# Surgery obstruction

In mathematics, specifically in surgery theory, the surgery obstructions define a map $\theta \colon \mathcal{N} (X) \to L_n (\pi_1 (X))$ from the normal invariants to the L-groups which is in the first instance a set-theoretic map (that means not necessarily a homomorphism) with the following property when $n \geq 5$:

A degree-one normal map $(f,b) \colon M \to X$ is normally cobordant to a homotopy equivalence if and only if the image $\theta (f,b)=0$ in $L_n (\mathbb{Z} [\pi_1 (X)])$.

## Sketch of the definition

The surgery obstruction of a degree-one normal map has a relatively complicated definition.

Consider a degree-one normal map $(f,b) \colon M \to X$. The idea in deciding the question whether it is normally cobordant to a homotopy equivalence is to try to systematically improve $(f,b)$ so that the map $f$ becomes $m$-connected (that means the homotopy groups $\pi_* (f)=0$ for $* \leq m$) for high $m$. It is a consequence of Poincaré duality that if we can achieve this for $m > \lfloor n/2 \rfloor$ then the map $f$ already is a homotopy equivalence. The word systematically above refers to the fact that one tries to do surgeries on $M$ to kill elements of $\pi_i (f)$. In fact it is more convenient to use homology of the universal covers to observe how connected the map $f$ is. More precisely, one works with the surgery kernels $K_i (\tilde M) : = \mathrm{ker} \{f_* \colon H_i (\tilde M) \rightarrow H_i (\tilde X)\}$ which one views as $\mathbb{Z}[\pi_1 (X)]$-modules. If all these vanish, then the map $f$ is a homotopy equivalence. As a consequence of Poincaré duality on $M$ and $X$ there is a $\mathbb{Z}[\pi_1 (X)]$-modules Poincaré duality $K^{n-i} (\tilde M) \cong K_i (\tilde M)$, so one only has to watch half of them, that means those for which $i \leq \lfloor n/2 \rfloor$.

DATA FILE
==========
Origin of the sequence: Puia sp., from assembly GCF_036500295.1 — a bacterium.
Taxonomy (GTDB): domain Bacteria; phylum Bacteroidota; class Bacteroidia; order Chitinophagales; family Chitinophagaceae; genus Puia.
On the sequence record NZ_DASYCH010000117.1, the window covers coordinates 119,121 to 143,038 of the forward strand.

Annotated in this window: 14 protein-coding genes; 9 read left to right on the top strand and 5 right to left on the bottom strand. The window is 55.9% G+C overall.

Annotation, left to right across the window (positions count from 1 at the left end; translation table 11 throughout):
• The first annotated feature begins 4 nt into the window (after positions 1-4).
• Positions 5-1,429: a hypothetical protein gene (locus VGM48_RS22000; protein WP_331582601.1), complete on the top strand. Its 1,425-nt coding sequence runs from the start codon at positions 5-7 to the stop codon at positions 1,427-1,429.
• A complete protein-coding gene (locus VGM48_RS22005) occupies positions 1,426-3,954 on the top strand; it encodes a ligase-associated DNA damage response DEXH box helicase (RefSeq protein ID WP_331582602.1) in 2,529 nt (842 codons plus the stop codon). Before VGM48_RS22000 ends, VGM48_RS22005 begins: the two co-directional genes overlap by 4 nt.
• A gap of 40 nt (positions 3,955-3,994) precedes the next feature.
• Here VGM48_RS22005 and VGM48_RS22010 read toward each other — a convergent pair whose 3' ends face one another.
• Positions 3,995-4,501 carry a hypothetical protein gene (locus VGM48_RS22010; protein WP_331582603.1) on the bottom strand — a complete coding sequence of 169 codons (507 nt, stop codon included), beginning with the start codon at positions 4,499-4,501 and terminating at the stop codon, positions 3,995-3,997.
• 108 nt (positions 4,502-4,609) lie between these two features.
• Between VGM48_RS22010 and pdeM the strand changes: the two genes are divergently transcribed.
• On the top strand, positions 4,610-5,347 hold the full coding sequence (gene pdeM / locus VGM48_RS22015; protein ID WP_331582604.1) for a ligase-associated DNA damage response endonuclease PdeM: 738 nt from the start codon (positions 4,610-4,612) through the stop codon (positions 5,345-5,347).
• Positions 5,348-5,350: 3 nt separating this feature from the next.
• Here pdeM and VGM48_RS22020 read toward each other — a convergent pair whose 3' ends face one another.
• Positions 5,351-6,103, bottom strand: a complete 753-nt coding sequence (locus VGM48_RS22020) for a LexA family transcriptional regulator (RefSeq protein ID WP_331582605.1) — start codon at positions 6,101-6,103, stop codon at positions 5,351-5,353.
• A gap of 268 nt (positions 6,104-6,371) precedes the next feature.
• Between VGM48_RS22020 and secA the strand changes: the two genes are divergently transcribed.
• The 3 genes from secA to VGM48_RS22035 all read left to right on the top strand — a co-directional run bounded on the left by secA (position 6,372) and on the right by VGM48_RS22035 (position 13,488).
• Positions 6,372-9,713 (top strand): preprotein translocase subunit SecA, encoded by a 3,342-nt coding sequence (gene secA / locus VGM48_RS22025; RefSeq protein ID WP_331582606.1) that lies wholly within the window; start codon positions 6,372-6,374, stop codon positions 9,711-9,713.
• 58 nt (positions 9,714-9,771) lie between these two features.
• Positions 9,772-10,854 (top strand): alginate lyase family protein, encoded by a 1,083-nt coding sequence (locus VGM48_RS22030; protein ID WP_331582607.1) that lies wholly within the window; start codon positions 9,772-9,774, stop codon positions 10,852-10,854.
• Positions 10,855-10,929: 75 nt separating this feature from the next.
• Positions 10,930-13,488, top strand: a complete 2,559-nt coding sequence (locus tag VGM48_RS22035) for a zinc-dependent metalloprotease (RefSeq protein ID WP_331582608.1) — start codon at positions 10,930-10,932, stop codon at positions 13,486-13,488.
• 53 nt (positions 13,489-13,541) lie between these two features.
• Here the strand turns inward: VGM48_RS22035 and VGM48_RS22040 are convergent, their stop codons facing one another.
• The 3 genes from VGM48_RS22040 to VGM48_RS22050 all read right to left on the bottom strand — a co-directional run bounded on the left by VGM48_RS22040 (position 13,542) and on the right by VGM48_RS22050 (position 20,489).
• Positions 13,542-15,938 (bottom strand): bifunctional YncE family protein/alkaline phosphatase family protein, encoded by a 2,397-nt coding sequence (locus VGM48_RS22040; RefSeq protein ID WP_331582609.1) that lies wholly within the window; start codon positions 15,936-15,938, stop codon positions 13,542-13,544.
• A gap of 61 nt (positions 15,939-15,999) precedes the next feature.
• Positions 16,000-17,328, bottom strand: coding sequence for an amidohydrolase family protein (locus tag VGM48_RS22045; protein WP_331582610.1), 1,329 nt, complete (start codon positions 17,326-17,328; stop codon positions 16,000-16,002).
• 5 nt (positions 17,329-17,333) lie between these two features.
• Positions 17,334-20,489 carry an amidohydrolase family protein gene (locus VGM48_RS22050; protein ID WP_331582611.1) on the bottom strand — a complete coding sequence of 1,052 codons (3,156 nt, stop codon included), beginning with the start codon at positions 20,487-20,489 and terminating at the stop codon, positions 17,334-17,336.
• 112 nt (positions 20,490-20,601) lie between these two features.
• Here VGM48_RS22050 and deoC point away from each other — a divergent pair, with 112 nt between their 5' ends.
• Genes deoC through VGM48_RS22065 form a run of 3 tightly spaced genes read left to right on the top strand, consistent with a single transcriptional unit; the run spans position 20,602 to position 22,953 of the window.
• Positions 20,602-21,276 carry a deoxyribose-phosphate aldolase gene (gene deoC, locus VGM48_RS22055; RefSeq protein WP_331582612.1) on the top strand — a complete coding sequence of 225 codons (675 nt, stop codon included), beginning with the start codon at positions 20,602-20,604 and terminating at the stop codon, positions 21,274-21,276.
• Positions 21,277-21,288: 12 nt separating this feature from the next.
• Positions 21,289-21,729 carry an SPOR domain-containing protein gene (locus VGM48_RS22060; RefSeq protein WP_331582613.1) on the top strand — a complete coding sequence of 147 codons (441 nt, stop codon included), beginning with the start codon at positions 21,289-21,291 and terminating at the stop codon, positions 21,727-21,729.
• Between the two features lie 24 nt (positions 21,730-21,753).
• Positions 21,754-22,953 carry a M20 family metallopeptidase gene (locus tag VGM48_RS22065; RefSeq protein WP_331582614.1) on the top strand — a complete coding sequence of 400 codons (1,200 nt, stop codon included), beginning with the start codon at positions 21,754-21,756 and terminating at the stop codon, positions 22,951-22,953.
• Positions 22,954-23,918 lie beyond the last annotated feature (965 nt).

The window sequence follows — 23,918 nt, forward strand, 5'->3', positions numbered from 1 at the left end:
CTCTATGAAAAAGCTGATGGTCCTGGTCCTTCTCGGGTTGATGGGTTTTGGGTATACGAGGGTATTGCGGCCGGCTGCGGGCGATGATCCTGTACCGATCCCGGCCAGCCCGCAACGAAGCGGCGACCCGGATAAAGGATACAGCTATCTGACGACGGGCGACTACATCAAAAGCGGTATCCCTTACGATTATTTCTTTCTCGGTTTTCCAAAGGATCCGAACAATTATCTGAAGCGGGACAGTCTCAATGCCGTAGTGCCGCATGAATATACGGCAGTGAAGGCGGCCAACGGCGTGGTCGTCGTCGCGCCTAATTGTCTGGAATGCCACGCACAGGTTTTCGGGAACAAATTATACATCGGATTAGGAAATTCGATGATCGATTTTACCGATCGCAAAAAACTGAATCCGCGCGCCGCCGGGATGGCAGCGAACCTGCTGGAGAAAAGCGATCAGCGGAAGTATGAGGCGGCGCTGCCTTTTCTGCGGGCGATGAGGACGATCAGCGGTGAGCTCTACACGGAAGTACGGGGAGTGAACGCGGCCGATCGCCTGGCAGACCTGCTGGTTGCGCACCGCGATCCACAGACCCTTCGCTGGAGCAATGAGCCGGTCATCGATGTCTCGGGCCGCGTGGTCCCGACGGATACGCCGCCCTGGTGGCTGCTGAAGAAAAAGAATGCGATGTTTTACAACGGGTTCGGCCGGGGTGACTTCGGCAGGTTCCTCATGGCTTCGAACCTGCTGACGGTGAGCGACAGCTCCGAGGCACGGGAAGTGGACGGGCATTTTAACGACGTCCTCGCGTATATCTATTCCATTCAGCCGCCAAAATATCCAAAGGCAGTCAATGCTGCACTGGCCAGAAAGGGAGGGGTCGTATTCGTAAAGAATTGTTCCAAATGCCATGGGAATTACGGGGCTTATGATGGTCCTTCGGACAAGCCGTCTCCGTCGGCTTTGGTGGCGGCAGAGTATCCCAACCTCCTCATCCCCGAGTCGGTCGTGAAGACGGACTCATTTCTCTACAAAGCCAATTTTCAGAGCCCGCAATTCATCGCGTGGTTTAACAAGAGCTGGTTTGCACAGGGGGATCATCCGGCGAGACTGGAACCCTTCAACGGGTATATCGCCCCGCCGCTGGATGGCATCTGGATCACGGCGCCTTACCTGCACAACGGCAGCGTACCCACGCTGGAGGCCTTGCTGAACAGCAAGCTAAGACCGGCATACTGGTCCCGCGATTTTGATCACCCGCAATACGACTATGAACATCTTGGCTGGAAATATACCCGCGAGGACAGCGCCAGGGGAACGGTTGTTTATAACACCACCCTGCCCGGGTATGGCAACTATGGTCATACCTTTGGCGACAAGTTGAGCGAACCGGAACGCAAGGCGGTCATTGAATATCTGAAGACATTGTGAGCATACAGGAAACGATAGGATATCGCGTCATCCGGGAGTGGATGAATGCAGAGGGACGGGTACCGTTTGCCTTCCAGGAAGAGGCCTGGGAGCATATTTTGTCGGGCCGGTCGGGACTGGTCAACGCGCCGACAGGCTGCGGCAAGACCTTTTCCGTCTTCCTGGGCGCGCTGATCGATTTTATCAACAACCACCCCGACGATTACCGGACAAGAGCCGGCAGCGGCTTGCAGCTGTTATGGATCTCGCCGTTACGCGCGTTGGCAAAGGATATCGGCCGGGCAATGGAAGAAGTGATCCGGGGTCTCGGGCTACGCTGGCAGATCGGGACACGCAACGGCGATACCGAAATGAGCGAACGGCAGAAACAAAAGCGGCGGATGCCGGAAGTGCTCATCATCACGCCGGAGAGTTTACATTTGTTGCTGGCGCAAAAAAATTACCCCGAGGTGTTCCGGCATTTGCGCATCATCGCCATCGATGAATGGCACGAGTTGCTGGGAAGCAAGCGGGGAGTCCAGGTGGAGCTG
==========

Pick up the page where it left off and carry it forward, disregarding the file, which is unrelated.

Any degree-one normal map can be made $\lfloor n/2 \rfloor$-connected by the process called surgery below the middle dimension. This is the process of killing elements of $K_i (\tilde M)$ for $i < \lfloor n/2 \rfloor$ described here when we have $p+q = n$ such that $i = p < \lfloor n/2 \rfloor$. After this is done there are two cases.

1. If $n=2k$ then the only nontrivial homology group is the kernel $K_k (\tilde M) : = \mathrm{ker} \{f_* \colon H_k (\tilde M) \rightarrow H_k (\tilde X)\}$. It turns out that the cup-product pairings on $M$ and $X$ induce a cup-product pairing on $K_k(\tilde M)$. This defines a symmetric bilinear form in case $k=2l$ and a skew-symmetric bilinear form in case $k=2l+1$. It turns out that these forms can be refined to $\varepsilon$-quadratic forms, where $\varepsilon = (-1)^k$. These $\varepsilon$-quadratic forms define elements in the L-groups $L_n (\pi_1 (X))$.

2. If $n=2k+1$ the definition is more complicated. Instead of a quadratic form one obtains from the geometry a quadratic formation, which is a kind of automorphism of quadratic forms. Such a thing defines an element in the odd-dimensional L-group $L_n (\pi_1 (X))$.

If the element $\theta (f,b)$ is zero in the L-group surgery can be done on $M$ to modify $f$ to a homotopy equivalence.

Geometrically the reason why this is not always possible is that performing surgery in the middle dimension to kill an element in $K_k (\tilde M)$ possibly creates an element in $K_{k-1} (\tilde M)$ when $n = 2k$ or in $K_{k} (\tilde M)$ when $n=2k+1$. So this possibly destroys what has already been achieved. However, if $\theta (f,b)$ is zero, surgeries can be arranged in such a way that this does not happen.

## Example

In the simply connected case the following happens.

If $n = 2k+1$ there is no obstruction.

If $n = 4l$ then the surgery obstruction can be calculated as the difference of the signatures of M and X.

If $n = 4l+2$ then the surgery obstruction is the Arf-invariant of the associated kernel quadratic form over $\mathbb{Z}_2$.